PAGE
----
The Pa. women are working to cripple the terrorist’s powers.
Seven Bucks County women who lost loved ones in the Sept. 11 attacks have filed a federal lawsuit against Osama bin Laden and his network of supporters.
The women are determined to irreversibly cripple the terrorists’ ability to attack again.
“We want to prevent all those responsible for our losses to ever inflict that on others,” said Fiona Havlish, who lost her husband when two hijacked airliners crashed into the World Trade Center.
The plaintiffs have made it clear that their intentions are not to target American companies but to take constructive action to ease past memories and lost futures.
“They are actually seeking to have the lawsuits certified as a class-action suit that would eventually include all victims of the New York, Pentagon and Pennsylvania crashes,” said Jack Corr, attorney for the law firm Mellon, Webster, and Chelly, in Doylestown.
The seven women see their long-shot legal effort to bankrupt terrorists and their supporters as a crucial step in re-assembling their shattered lives.
“By killing my husband they changed my life without me wanting it to be changed.
When my little girl ask me what I did to help I will be able to say I did something. I made them accountable for their actions,” Havlish said.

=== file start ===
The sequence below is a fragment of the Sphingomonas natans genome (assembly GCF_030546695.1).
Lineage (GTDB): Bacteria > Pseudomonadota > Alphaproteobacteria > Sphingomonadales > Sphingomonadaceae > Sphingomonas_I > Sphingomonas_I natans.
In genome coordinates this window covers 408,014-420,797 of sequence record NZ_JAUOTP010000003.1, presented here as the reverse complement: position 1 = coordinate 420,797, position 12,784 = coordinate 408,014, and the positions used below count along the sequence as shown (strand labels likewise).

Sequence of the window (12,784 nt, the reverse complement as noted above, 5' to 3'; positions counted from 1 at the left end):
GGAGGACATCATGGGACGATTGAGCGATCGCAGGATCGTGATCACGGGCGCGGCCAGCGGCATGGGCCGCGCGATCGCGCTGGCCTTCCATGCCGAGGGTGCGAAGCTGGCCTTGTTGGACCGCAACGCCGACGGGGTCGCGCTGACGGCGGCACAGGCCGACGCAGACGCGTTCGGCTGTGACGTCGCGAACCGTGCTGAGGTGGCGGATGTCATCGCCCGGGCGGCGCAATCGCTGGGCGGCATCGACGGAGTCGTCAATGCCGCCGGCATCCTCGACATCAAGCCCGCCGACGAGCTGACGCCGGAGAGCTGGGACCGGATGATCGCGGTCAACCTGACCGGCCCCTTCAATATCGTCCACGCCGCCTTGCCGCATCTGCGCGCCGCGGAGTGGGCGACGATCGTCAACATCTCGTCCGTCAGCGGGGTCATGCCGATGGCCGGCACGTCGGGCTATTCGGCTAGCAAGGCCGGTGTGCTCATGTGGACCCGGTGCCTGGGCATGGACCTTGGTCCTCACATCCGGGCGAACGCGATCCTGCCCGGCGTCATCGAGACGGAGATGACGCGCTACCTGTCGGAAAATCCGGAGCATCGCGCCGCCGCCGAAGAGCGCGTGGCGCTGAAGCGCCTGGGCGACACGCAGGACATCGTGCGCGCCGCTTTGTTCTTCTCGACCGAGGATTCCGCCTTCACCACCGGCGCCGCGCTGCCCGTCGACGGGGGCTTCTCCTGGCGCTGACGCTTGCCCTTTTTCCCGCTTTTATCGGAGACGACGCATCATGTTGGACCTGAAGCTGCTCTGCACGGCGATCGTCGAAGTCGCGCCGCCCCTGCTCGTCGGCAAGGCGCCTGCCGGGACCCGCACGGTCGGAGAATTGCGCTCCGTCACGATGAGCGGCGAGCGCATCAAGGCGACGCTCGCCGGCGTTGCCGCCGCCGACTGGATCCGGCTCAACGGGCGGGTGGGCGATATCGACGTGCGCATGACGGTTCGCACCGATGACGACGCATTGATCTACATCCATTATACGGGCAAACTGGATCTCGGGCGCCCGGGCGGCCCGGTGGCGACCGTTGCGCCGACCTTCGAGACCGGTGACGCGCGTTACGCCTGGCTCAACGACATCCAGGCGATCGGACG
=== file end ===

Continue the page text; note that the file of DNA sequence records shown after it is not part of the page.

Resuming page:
Those filed in the suit include accused terrorist mastermind Osama bin Laden, his al-Qaida network, Afghanistan’s former Taliban rulers and the estates of the 19 terrorist hijackers.
“Fiona Havlish, who lost a loved one in the Sept. 11 attacks, came to us in early December and discussed her interest in the government’s victims compensation fund which provides money only for those who forfeit the right to sue, except if the suit is against a terrorist,” Corr said.
“She wanted to strike back at the terrorists and asked us how she could do that civilly through the courts. We researched it and saw that something could be done.”
Corr explained the scale of the lawsuit.
“We filed a class action where these seven women represent the 3,000 people who lost loved ones in the attacks. If the case is ever settled the money will be spread among everyone,” Corr said.
The action seeks at least $100 billion in total damages.
“We intend to bankrupt them,” Corr said.
The lawyers and plaintiffs’ intentions are to crush the terrorists, not for their own monetary gain, they said.
“This is not about compensation.
They understand it could be up to 30 years before this case is settled.
They just needed to take action and we agreed to help,” Corr said.
Havlish agreed. “My intention is to make sure they don’t have access to any of the funds.
I don’t want what happened to me to happen to anyone else.”
Andrew Shubin, a local attorney whose business is located 215 E. Beaver Ave., gave a legal perspective on the civil law suit.
“I think it’s a great idea. First, they should locate a private investigator to serve him and then locate the assets before the government does.
But, all I can say to them is good luck,” Shubin said.
However, some students had a pessimistic view of the case.